It may seem as if immigration laws are constantly changing under the presidency of Donald Trump. While it is true that the Trump administration has introduced certain changes, for the most part, immigration laws have remained unchanged.
And today, our Salt Lake City family immigration attorney is going to spell out what kind of procedures are available to get legal status as a permanent resident in the U.S., as well as how to help your foreign-born family member get this status.
One of the biggest misconceptions about getting legal status in the U.S. is that the applicant must be in the U.S. legally in order to qualify. While being in the country legally certainly gives you more chances when applying to get legal status, it is not a requirement, as there are some exceptions to this rule, our attorneys at the Familia America Immigration law firm explain.
Typically, an individual staying in the U.S. illegally may qualify if he or she can prove that deportation would result in an undue hardship on him/her or their family. So how do you get legal status as a permanent U.S. resident?
Applicants inside the U.S. illegally
If you are staying in the U.S. illegally, you may be allowed to re-enter the country legally after a specific number of months or years. Generally, this is the best solution for immigrants whose unlawful presence (illegal stay) in the U.S. is known to the U.S. government.
The procedure to get legal status as a permanent U.S. resident is even easier for those who entered the country legally but had their visa expired during their stay. In that case, you are advised to speak to a family immigration lawyer.
Note: if you – or your family member – has been staying in the U.S. illegally for more than 180 days, you may be able to apply for a visa to re-enter the county after three years. Individuals in the country illegally for more than a year (365 days) will not be able to re-enter for 10 years. There may be exceptions in your particular case, which is why it is recommended to be legally represented.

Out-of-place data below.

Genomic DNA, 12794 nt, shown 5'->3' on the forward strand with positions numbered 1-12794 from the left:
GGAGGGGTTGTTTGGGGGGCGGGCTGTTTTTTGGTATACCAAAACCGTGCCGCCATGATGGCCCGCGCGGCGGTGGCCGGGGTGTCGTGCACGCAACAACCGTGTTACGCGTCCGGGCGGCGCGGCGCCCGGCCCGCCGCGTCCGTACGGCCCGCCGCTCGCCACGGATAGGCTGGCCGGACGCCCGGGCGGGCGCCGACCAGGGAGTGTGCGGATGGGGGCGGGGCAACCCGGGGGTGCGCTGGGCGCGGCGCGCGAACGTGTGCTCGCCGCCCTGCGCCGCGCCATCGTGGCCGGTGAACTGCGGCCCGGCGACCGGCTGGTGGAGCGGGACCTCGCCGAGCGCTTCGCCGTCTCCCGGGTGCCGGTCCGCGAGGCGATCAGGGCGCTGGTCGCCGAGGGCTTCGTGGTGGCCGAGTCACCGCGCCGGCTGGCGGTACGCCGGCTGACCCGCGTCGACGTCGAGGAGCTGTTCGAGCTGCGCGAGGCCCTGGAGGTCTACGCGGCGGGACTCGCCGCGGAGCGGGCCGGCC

Violence Against Women Act (VAWA)
If you are a spouse, child or parent of a U.S. citizen or green card holder, you may qualify to get legal status as permanent resident under the Violence Against Women Act (VAWA). In order to qualify, you need to (1) prove that you are a victim of one of the crimes associated with domestic violence, sexual assault and stalking, and (2) help U.S. law enforcement collect more evidence to file charges against the abuser.
Generally, individuals who get legal status through the VAWA are foreign wives of U.S. citizens or green card holders who suffer from domestic abuse. If you are an undocumented immigrant and victim of domestic violence, partner abuse or other criminal acts, you may qualify for U-1 nonimmigrant status.
Cancel deportation if you’re illegally in the U.S.
More often than not, illegal immigrants in Salt Lake City, Utah and elsewhere across the U.S. pursue legal status after a deportation order has already been issued. One of the most common ways to battle the order is to hire a Salt Lake City family immigration lawyer to cancel your removal.
However, you must be an undocumented immigrant who has been in the U.S. for more than 10 years in order to avoid being removed. Furthermore, you must present evidence that your deportation would cause “exceptional and extremely unusual hardship” to any family member who is U.S. citizen, green card holder or legal permanent resident.
In any case, seeking legal status as U.S. permanent resident is not rocket science. Each case is unique, and your particular circumstances may make it easier or more difficult to get legal status. That is why it is highly advised to get a consultation from an immigration attorney to find out what is your best course of action.